Because of noninvasive and easier collection of samples, the urine-based ELISA is a desirable diagnostic method in children. Based on this study, we believe that the urine-based ELISA may be an alternative to serum-based ELISA for diagnosis of H pyloriinfection in pediatric patients in whom peptic ulcer disease or gastritis is suspected. If other H pylori tests are used together, the higher diagnostic accuracy of the infection is expected.H pylori-specific IgG antibodies in urine are stable for at least 60 days at 4°C.20 Therefore, the method should be suitable for large-scale epidemiologic studies concerning the organism. In the near future, the urine-based ELISA method might be available for noninvasive diagnosis of various infectious diseases.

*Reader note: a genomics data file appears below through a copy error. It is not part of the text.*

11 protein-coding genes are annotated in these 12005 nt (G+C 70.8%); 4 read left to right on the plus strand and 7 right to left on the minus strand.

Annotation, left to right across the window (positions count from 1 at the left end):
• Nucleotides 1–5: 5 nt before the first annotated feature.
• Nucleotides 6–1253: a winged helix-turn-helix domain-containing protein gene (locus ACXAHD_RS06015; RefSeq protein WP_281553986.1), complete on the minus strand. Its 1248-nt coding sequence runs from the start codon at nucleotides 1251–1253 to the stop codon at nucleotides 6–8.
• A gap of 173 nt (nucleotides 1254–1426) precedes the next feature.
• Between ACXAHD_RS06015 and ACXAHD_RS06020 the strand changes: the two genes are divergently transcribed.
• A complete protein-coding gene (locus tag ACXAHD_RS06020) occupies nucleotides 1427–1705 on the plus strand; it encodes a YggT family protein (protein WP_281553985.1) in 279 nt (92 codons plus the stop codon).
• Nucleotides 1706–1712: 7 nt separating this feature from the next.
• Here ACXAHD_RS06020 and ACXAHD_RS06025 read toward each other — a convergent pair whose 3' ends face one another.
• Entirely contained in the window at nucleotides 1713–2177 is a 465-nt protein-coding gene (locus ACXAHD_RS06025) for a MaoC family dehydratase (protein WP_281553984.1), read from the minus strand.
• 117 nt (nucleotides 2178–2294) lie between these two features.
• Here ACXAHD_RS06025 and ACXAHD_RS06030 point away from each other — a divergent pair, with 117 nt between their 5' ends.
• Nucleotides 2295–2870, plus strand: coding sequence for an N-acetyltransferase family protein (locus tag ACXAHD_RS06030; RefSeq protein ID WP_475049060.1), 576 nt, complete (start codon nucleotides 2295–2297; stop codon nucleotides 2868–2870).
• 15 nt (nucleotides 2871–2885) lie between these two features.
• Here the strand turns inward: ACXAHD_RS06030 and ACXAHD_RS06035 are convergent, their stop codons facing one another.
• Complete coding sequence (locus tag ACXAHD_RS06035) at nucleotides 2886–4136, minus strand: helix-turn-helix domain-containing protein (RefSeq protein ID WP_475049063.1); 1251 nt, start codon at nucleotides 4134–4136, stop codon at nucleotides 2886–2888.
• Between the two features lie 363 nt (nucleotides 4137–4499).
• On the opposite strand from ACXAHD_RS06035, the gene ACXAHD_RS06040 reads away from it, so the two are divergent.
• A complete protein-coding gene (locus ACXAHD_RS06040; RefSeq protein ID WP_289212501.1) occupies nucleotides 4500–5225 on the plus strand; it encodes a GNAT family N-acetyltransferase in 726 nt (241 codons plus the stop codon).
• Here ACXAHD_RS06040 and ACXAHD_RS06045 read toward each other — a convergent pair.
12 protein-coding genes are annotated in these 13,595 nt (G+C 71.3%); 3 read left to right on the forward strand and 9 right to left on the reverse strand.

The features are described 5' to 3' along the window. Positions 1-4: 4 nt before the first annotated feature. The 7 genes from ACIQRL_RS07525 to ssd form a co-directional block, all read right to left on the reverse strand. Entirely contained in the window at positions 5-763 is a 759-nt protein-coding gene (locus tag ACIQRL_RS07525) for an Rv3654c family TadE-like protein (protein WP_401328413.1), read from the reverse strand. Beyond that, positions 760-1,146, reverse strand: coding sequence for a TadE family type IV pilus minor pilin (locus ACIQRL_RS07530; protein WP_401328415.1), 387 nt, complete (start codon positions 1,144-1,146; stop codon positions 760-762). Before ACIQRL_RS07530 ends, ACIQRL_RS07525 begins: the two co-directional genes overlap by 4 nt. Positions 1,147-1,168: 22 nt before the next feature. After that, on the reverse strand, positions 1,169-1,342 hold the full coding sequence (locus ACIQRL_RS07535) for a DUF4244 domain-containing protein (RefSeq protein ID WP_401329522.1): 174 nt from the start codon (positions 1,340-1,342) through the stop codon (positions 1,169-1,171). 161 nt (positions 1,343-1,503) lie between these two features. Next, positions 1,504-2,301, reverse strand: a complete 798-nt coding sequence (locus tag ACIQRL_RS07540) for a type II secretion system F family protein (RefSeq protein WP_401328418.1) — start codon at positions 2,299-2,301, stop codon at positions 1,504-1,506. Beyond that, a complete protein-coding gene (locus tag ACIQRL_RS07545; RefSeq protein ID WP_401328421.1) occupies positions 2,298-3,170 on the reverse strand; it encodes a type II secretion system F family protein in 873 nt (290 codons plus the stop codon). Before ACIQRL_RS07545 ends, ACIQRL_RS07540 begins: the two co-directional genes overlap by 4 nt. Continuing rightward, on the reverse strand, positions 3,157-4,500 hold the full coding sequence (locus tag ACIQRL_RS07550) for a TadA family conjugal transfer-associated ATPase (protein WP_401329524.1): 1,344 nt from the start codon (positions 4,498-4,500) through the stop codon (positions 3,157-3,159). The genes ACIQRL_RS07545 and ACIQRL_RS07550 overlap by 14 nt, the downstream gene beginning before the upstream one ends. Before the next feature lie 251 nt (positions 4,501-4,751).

- Received September 6, 2000.
- Accepted January 17, 2001.
Reprint requests to (S.K.) Department of Pediatrics, Tohoku University School of Medicine, 1-1 Seiryo-machi, Aoba-ku, Sendai, 980-8574, Japan. E-mail:
- IgG =
- immunoglobulin G •
- ELISA =
- enzyme-linked immunosorbent assay •
- IgA =
- immunoglobulin A •
- CI =
- cutoff index •
- SD =
- standard deviation
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- Copyright © 2001 American Academy of Pediatrics